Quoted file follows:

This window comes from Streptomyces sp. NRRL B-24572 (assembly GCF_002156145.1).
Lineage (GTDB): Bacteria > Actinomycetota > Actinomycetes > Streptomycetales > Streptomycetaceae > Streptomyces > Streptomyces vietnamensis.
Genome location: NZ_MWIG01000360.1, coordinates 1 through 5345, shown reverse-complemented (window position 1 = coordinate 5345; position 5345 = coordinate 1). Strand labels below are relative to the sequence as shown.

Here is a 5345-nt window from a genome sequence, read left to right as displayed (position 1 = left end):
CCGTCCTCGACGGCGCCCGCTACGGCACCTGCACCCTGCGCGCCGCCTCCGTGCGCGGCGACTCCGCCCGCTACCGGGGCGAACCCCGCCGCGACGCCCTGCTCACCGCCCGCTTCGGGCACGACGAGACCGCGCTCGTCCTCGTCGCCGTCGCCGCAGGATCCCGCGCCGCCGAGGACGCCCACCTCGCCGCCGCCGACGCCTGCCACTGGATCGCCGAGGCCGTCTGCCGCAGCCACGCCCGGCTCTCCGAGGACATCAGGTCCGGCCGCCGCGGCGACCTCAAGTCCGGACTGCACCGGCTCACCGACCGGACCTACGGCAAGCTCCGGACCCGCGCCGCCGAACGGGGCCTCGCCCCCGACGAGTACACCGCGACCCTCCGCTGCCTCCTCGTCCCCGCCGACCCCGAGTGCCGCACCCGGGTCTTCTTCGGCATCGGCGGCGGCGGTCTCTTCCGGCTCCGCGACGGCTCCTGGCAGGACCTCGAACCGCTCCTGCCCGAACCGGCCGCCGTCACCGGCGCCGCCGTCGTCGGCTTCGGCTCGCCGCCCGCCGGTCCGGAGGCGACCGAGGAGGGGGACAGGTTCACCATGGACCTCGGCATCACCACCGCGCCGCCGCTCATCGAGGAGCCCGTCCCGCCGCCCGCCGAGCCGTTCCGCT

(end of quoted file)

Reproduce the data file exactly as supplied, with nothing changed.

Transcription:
This window comes from Streptomyces sp. NRRL B-24572 (assembly GCF_002156145.1).
Lineage (GTDB): Bacteria > Actinomycetota > Actinomycetes > Streptomycetales > Streptomycetaceae > Streptomyces > Streptomyces vietnamensis.
Genome location: NZ_MWIG01000360.1, coordinates 1 through 5345, shown reverse-complemented (window position 1 = coordinate 5345; position 5345 = coordinate 1). Strand labels below are relative to the sequence as shown.

Here is a 5345-nt window from a genome sequence, read left to right as displayed (position 1 = left end):
CCGTCCTCGACGGCGCCCGCTACGGCACCTGCACCCTGCGCGCCGCCTCCGTGCGCGGCGACTCCGCCCGCTACCGGGGCGAACCCCGCCGCGACGCCCTGCTCACCGCCCGCTTCGGGCACGACGAGACCGCGCTCGTCCTCGTCGCCGTCGCCGCAGGATCCCGCGCCGCCGAGGACGCCCACCTCGCCGCCGCCGACGCCTGCCACTGGATCGCCGAGGCCGTCTGCCGCAGCCACGCCCGGCTCTCCGAGGACATCAGGTCCGGCCGCCGCGGCGACCTCAAGTCCGGACTGCACCGGCTCACCGACCGGACCTACGGCAAGCTCCGGACCCGCGCCGCCGAACGGGGCCTCGCCCCCGACGAGTACACCGCGACCCTCCGCTGCCTCCTCGTCCCCGCCGACCCCGAGTGCCGCACCCGGGTCTTCTTCGGCATCGGCGGCGGCGGTCTCTTCCGGCTCCGCGACGGCTCCTGGCAGGACCTCGAACCGCTCCTGCCCGAACCGGCCGCCGTCACCGGCGCCGCCGTCGTCGGCTTCGGCTCGCCGCCCGCCGGTCCGGAGGCGACCGAGGAGGGGGACAGGTTCACCATGGACCTCGGCATCACCACCGCGCCGCCGCTCATCGAGGAGCCCGTCCCGCCGCCCGCCGAGCCGTTCCGCT